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Thread: Denumerable Set

  1. #1
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    Denumerable Set

    My book shows that the set of integers, $\displaystyle \mathbb{Z}, $ is denumerable by expressing the elements of the set as infinite sequence

    $\displaystyle \mathbb{Z}=\{0, 1,-1,2,-2,...\}$, and then shows that the function

    $\displaystyle f: \mathbb{N}\rightarrow \mathbb{Z}$ is bijective, where

    $\displaystyle f$ is defined as

    $\displaystyle f(n)=\frac{1+(-1)^n(2n-1)}{4}$

    The picture shows that there is one-one correspondence, such as this:

    $\displaystyle 1 \rightarrow 0$

    $\displaystyle 1 \rightarrow 1$

    $\displaystyle 2 \rightarrow -1$

    $\displaystyle 3 \rightarrow 2$

    $\displaystyle 4 \rightarrow -2$

    .
    .
    .

    Now I want to prove that $\displaystyle f(n)=\frac{1+(-1)^n(2n-1)}{4}$ bijective, but $\displaystyle (-1)^n$ in the expression is making it very clumsy.

    To prove the one-to-one isn't too bad, since $\displaystyle f(a_1)=f(a_2)$ seems to look clean, but now when I get to the part where I need to prove it an onto function, I got a huge mess, so I am wondering whether it be alright to split the proof in two parts such that

    $\displaystyle f(n) = g(s) \cup h(t)$ and define $\displaystyle g(s) \subset \mathbb{Z}^-$ and $\displaystyle h(t) \subset \mathbb{Z}^+$ and by so doing, I plan to prove that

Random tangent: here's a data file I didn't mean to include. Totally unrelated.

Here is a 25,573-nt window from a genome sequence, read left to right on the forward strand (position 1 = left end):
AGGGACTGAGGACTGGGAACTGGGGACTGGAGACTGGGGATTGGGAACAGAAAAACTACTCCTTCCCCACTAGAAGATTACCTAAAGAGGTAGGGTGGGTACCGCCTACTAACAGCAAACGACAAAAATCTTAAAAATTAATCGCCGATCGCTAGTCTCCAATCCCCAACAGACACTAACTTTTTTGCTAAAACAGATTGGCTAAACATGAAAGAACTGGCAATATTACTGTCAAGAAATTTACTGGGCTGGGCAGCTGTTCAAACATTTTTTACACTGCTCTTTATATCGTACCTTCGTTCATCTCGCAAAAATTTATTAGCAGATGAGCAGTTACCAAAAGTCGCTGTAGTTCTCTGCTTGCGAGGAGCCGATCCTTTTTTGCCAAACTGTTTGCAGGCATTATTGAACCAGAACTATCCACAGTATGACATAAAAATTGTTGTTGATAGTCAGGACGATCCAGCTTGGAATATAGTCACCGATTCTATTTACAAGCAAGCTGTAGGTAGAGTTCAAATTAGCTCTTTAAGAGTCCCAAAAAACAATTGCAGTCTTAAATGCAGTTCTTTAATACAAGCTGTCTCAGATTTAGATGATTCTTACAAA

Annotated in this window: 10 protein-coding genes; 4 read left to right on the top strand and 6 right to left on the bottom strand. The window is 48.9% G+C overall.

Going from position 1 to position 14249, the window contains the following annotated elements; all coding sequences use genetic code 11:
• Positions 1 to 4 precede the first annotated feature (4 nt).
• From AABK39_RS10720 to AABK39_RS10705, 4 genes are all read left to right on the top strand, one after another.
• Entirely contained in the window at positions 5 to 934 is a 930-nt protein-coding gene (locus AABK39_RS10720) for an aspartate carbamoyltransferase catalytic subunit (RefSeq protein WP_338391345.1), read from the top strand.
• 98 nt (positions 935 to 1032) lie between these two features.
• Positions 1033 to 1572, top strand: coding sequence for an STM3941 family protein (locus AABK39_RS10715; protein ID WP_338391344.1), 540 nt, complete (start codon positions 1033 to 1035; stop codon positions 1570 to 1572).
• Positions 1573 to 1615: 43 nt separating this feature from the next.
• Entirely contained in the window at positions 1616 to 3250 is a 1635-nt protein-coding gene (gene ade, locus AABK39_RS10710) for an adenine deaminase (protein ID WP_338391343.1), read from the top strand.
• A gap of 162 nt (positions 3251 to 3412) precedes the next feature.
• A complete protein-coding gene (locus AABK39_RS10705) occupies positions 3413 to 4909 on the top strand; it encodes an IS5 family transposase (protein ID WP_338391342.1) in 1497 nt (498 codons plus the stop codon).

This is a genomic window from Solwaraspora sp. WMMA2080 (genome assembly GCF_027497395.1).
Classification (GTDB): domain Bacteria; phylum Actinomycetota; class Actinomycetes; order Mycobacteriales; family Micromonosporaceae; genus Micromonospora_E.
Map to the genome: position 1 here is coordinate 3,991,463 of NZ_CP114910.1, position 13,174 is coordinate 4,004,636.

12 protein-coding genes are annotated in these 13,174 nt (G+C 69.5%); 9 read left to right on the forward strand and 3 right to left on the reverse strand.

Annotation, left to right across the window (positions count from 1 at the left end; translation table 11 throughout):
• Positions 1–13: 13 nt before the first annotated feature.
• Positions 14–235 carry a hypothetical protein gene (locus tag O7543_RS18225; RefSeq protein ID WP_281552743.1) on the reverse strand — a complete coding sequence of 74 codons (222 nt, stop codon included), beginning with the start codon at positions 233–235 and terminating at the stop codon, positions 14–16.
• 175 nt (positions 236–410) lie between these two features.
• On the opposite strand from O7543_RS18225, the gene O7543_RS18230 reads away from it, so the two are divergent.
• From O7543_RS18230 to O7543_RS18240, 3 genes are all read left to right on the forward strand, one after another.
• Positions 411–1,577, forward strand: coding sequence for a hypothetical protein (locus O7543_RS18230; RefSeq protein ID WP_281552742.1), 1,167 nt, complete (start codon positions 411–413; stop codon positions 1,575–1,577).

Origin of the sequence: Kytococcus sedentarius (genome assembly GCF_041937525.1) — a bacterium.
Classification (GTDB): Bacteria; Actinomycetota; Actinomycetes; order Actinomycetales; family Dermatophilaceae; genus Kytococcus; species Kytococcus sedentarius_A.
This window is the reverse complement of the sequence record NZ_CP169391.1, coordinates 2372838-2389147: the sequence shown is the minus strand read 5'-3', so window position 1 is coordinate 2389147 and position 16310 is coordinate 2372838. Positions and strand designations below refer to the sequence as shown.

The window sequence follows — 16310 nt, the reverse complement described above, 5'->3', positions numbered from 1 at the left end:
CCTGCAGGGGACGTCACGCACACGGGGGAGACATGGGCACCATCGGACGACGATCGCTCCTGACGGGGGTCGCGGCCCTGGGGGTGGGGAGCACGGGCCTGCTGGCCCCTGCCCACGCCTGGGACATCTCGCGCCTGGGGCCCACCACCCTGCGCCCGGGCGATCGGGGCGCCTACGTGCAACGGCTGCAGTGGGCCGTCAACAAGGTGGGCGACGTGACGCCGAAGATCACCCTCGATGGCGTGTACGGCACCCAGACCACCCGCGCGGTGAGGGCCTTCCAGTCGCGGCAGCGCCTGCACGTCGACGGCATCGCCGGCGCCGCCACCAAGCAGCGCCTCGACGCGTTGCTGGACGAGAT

there exists an odd positive integer $\displaystyle p\in \mathbb{N}$ such that $\displaystyle g(s)=\frac{1+(-1)^s(2s-1)}{4}$ where $\displaystyle s=2n-1, n \in \mathbb{N}$

    and there also exists an even positive integer $\displaystyle q\in \mathbb{N}$ such that $\displaystyle h(t)=\frac{1+(-1)^t(2t-1)}{4}$ where $\displaystyle t=2n, n \in \mathbb{N}$

    Questions:

    1. Is there a simpler way than to prove the onto-function in two parts?

    2. Is there a better way with handling $\displaystyle (-1)^n$ expression ?
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  2. #2
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    If $\displaystyle x=0$ then $\displaystyle f(1)=0$.
    If $\displaystyle x>0$ then $\displaystyle f(2x)=x$.
    If $\displaystyle x<0$ then $\displaystyle f(2|x|+1)=x$.
    So it is onto.
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